Evaluation of the patient's family history helps to identify genetic risks to the fetus and maternal medical risks that may not have been appreciated. As an example, a woman may not be aware that a family history of thromboembolic disease can put her at risk for thromboembolic and pregnancy complications.
Exposure to tobacco, alcohol, and illicit drugs can be harmful to both the mother and fetus. Thus, it is important to screen women for use of these substances.
Use of tobacco in pregnancy has been associated with several adverse outcomes, including miscarriage, prematurity, and low birth weight.
A spectrum of birth defects related to alcohol intake during pregnancy may occur, ranging from subtle growth retardation and neurobehavioral effects with moderate alcohol intake, to the fetal alcohol syndrome with heavy use. It has been estimated that more than half of women of childbearing age who do not use contraception (and thus are at risk of getting pregnant) consume alcohol, with approximately 2 percent engaging in binge or frequent alcohol use. It is therefore important to elicit any history of alcohol consumption when evaluating a woman of childbearing age.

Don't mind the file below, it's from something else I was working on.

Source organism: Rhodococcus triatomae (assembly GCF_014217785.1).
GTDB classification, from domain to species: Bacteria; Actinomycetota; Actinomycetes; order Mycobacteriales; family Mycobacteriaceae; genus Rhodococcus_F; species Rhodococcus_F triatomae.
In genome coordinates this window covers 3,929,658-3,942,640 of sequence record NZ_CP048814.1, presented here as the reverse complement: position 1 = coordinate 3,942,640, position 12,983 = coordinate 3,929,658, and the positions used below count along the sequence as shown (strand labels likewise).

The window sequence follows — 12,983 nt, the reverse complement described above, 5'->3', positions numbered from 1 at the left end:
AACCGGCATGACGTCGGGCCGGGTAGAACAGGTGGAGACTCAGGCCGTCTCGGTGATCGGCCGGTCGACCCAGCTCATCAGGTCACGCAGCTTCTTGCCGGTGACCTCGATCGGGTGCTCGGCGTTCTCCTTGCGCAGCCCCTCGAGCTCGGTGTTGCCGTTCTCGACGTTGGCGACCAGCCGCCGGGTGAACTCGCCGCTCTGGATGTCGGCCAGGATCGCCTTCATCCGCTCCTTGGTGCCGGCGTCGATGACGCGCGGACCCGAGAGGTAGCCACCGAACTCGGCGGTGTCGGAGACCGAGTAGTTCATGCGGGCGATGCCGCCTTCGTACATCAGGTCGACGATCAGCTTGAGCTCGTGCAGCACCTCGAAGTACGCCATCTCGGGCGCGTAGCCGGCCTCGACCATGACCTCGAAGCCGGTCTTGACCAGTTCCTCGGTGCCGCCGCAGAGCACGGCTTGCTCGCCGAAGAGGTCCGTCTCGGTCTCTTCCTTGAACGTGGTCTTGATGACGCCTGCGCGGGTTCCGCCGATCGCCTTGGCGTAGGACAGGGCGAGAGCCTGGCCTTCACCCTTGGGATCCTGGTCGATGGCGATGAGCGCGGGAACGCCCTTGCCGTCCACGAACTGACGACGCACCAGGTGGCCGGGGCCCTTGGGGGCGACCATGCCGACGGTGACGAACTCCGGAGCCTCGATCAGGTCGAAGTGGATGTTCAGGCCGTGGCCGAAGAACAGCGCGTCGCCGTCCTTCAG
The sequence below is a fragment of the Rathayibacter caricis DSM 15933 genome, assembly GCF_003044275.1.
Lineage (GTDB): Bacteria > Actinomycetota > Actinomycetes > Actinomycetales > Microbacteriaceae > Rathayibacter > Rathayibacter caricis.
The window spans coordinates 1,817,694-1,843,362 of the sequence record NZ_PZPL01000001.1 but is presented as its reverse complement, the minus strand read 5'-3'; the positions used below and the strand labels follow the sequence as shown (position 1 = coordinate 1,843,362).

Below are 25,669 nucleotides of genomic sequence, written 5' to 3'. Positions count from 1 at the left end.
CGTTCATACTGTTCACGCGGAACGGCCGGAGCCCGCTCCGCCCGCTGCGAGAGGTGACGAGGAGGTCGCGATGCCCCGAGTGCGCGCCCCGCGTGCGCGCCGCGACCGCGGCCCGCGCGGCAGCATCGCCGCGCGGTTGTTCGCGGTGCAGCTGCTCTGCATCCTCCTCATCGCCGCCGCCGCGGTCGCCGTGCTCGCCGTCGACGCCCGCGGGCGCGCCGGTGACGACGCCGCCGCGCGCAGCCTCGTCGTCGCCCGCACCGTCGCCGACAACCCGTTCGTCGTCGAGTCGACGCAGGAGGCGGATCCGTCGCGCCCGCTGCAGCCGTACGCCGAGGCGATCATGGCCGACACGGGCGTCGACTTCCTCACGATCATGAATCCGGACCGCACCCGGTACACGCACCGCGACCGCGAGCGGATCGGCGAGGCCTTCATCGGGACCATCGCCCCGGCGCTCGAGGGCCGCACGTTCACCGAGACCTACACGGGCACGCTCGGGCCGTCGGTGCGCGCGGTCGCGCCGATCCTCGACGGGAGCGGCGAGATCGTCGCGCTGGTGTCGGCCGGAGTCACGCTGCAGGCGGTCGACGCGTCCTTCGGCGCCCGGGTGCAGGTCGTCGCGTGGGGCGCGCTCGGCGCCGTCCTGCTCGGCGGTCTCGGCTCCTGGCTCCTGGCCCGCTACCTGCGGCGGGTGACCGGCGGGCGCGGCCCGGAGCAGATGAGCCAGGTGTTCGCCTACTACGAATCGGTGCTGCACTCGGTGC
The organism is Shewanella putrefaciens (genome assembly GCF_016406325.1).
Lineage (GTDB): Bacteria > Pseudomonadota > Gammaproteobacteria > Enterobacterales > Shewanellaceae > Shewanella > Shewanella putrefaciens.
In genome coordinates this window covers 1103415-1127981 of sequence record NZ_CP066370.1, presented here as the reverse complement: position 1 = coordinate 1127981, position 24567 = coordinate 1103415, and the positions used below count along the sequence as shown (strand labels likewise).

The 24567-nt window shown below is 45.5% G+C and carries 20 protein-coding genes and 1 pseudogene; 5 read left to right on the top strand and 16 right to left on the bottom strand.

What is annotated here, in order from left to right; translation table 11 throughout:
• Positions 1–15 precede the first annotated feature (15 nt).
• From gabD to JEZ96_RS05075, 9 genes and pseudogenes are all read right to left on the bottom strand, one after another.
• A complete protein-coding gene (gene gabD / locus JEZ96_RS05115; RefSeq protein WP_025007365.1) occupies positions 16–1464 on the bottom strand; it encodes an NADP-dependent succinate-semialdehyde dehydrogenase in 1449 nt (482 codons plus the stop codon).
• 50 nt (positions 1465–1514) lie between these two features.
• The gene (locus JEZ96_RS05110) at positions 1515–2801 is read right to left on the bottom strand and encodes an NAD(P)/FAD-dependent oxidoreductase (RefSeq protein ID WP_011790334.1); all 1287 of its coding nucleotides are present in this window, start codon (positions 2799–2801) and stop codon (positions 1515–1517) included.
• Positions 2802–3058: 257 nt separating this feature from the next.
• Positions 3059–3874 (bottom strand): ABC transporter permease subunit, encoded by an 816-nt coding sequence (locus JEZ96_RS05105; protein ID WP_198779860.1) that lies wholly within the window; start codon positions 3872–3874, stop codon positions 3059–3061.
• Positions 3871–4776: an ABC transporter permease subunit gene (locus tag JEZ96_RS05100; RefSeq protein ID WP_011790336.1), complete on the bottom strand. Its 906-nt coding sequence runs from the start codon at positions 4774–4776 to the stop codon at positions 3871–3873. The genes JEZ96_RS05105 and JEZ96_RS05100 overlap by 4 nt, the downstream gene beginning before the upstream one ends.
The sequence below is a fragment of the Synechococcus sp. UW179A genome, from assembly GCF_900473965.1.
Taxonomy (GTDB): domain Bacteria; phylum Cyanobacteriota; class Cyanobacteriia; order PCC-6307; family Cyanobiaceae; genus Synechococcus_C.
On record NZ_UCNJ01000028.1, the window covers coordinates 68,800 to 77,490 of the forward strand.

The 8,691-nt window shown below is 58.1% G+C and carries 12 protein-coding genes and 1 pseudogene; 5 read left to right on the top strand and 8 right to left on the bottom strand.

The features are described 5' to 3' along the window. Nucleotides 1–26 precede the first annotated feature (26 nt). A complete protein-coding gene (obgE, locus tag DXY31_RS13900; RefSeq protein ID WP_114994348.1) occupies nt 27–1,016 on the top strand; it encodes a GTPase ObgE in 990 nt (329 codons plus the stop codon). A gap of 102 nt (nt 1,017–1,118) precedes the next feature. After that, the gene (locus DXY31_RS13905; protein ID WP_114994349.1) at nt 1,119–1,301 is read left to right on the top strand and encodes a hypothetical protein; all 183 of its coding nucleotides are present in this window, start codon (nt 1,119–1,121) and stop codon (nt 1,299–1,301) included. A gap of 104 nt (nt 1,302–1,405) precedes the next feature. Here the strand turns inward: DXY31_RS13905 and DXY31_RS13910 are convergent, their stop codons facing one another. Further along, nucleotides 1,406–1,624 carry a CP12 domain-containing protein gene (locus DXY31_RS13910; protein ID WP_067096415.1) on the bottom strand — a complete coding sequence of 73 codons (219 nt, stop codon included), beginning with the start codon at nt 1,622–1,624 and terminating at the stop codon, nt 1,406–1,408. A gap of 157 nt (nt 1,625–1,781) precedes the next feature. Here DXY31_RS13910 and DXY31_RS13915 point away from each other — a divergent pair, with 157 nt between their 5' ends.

Illicit drugs have variable effects on pregnancy outcome that may be related to social disturbances in the mother, in addition to effects of the drugs themselves.
Psychosocial stress, mental health, and financial issues should be identified and appropriate interventions taken with the help of a community resource specialist. It is particularly important to screen for the presence of domestic violence, lack of social support, and barriers to prenatal care.
Environmental exposures — Questions about the woman's work, hobbies, pets, and home environment can identify potentially toxic exposure. Examples of such hazards include organic solvents used in manufacturing processes, toxoplasmosis risk from changing cat litter boxes or eating under-cooked meat, mercury from fish consumption, and lead used in arts and crafts.